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The Other Side of Agriculture

January 30, 2013

I recently read Food, Farming and Freedom, a book which offers an interesting perspective on the link between food sovereignty, trade and politics by taking the agricultural policies in Lebanon and the Middle East as case studies. Here are my takeaways.

Dynamic Comparative Advantages. Lebanon imports most of the food consumed in the country. It focuses on the production of few crops which can be exported whereas the rest is imported from other countries which do a better job at producing food. This idea is underpinned by the comparative advantages mantra which, according to the interpretation of many politicians, postulates that Lebanon should focus on what it is naturally best at doing i.e. trading . The spinoff of such mantra is that Lebanon today imports most of its food from United States, the Netherlands and France. There is however very little natural about the fact that those countries have today  a comparative advantage over Lebanon in food production: they gained this position because of subsidies their governments allocated to farmers; their position of preeminence was therefore manufactured and was not given. If a country import most of the food it consumes has very little to do with geography and  it is to a large extent the outcome of a political choice.

Subsidies (source cartoonstock.com)

Agribusiness vs. Small Farmers. An export-oriented agriculture has one corollary: it favors the formation of large agribusiness which can meet the knowledge, capital and asset requirement for exports. When Lebanon enters in reciprocal trade agreements with European countries very few of the small holders are able to take advantages of this opportunity: small farmers are not able to meet the EU quality standard. As agribusiness take over the agricultural sector, few of the small farmers become underpaid farm workers with very little social security while other are forced to migrate. Many argue that this is part of the that process called development whereby the majority the population is displaced from low productivity jobs in agricultural to high productivity jobs in the industrial sector: the challenge is one of creating jobs in the industrial, urban-based sector. From this angle the future of agriculture is one based on agribusiness. Whether agriculture is the business of agribusinesses or of small holders is however a choice every country is called to make, yet many times it is not the object of any debate.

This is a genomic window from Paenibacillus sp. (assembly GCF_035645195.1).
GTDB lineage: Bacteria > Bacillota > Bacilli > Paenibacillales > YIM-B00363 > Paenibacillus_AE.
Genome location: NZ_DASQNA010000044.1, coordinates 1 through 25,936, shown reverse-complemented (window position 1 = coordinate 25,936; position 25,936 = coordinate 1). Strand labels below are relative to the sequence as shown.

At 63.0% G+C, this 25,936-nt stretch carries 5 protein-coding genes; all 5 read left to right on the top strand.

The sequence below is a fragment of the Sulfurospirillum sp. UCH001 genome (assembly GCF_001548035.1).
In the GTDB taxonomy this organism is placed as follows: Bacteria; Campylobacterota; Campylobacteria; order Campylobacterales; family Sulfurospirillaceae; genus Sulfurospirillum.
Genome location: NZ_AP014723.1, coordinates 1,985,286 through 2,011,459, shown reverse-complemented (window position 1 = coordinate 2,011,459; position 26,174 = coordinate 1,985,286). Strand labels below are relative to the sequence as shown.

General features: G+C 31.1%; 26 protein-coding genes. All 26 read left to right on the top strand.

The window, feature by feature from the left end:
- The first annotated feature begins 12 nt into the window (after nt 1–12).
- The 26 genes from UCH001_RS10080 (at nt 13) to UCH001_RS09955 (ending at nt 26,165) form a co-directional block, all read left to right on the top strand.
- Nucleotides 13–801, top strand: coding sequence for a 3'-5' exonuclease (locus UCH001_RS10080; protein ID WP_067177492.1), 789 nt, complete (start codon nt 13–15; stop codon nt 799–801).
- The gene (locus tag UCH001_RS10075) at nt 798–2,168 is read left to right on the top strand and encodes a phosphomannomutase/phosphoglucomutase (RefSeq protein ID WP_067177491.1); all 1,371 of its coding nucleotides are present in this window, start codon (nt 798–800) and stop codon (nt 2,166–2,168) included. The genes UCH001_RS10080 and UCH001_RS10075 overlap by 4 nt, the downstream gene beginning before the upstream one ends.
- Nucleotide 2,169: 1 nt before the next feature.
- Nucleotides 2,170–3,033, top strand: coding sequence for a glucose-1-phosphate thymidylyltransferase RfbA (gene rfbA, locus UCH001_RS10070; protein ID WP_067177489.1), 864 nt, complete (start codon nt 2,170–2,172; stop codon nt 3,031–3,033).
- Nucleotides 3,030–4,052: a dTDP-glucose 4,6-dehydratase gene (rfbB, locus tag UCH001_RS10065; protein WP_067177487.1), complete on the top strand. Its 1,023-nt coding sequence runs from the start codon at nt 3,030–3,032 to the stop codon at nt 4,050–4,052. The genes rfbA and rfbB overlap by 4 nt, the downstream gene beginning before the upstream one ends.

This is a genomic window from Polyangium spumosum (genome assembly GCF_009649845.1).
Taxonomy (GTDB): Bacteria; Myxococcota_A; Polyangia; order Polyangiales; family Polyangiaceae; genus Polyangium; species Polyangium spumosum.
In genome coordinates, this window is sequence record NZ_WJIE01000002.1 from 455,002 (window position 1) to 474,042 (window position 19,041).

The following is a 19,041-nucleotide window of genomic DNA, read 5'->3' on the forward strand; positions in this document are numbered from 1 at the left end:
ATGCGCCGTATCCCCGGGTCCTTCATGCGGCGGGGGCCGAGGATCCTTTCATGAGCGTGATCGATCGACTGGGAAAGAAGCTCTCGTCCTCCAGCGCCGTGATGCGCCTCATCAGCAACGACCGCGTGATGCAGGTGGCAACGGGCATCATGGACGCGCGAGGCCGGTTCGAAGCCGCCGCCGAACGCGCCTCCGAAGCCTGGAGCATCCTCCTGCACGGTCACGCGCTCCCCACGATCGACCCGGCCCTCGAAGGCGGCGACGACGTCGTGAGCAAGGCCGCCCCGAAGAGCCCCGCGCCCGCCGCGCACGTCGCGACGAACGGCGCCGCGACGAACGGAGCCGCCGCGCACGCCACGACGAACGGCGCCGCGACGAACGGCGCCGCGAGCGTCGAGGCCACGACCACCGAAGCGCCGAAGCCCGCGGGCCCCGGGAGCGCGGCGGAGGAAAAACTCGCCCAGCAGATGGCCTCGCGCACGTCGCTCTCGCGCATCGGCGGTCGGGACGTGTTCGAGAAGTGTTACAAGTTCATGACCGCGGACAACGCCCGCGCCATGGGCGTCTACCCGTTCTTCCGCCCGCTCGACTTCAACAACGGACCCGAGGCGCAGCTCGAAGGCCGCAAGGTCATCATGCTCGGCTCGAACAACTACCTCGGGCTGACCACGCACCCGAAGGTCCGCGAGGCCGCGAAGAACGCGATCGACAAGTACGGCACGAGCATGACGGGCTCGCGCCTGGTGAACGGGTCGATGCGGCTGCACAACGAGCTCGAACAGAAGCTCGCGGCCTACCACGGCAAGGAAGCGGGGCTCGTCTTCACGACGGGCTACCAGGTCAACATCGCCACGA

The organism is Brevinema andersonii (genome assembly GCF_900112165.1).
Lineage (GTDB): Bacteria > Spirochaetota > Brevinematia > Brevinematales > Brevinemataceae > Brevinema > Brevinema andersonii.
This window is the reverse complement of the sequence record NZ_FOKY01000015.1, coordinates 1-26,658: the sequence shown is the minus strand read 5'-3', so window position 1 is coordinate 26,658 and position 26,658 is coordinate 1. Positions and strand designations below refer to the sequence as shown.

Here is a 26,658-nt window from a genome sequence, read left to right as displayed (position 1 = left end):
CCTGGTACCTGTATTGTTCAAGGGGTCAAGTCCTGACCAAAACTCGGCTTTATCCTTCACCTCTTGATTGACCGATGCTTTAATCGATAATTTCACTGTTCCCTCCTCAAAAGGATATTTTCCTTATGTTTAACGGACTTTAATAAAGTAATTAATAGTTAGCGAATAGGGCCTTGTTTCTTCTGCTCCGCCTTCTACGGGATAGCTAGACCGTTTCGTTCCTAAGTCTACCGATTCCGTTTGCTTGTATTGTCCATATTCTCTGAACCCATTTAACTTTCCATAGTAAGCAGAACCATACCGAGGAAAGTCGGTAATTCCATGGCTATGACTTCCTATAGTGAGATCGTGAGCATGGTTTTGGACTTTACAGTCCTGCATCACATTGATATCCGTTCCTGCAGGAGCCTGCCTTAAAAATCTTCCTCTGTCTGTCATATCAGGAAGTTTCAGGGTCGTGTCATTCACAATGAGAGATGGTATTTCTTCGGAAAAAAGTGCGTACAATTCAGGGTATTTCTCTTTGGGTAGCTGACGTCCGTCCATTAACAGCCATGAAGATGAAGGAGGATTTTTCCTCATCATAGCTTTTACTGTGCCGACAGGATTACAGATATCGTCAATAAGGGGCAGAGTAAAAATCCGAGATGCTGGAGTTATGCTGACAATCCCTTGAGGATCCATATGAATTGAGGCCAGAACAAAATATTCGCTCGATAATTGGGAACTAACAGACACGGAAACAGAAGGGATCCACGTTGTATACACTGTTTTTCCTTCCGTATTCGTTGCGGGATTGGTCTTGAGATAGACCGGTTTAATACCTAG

An Economic Disaster and A Political Success. Agricultural policies can be economic disasters and political successes at the same time. Israel has made farming one of the cornerstones of its project to occupy land: farming roots people in the land they till. It invested heavily  in settlements like kibbutz and in agriculture to an extent that the sector became one of the least economically efficient: many economists call for an end of subsidies to agriculture which make access to water, packing and transportation for Israeli farmers so convenient. Yet the Israeli government continues to subsidize agriculture because what it is an economic disaster is also a political success. Israeli kibbutz produce the bulk of the radical forces in Israel and the technology used in the settlements has been used to showcase the Israel entrepreneurship to the West thus gaining its consensus.  Agriculture in other words is not only about economics is also about politics. This is true on the other side of the border in south Lebanon.

Many farmers in the south of Lebanon are farmers and their main crop is tobacco. The choice of tobacco is not accidental as the government subsidizes a body which purchases tobacco from farmers at prices higher than international ones. The environment would allow the farming of other crops yet farmers stick to tobacco given their limited access to water and lack of infrastructure: the Lebanese government does not invest in irrigation, packing facilities or transportation in the same way of its Israeli counterpart. At the same time many governments in Lebanon have voiced their preference to lift the subsidies to the tobacco cultivation. This might make sense from an economic point of view yet it does not from a political one. The South of Lebanon has been occupied by Israel until recently yet farmers have remained on their land: tilling rooted people in the land insofar as farming sustained their livelihoods. This steadfastness is by many seen as a resistance towards a neighbor which has for so long occupied their land. Those who therefore label subsidies on tobacco an economic drain on the country miss a part of the story: an economic disaster can be a political success, and Israel shows just that. A single-minded focus on economic efficiency and agricultural productivity misses an important part of the story.

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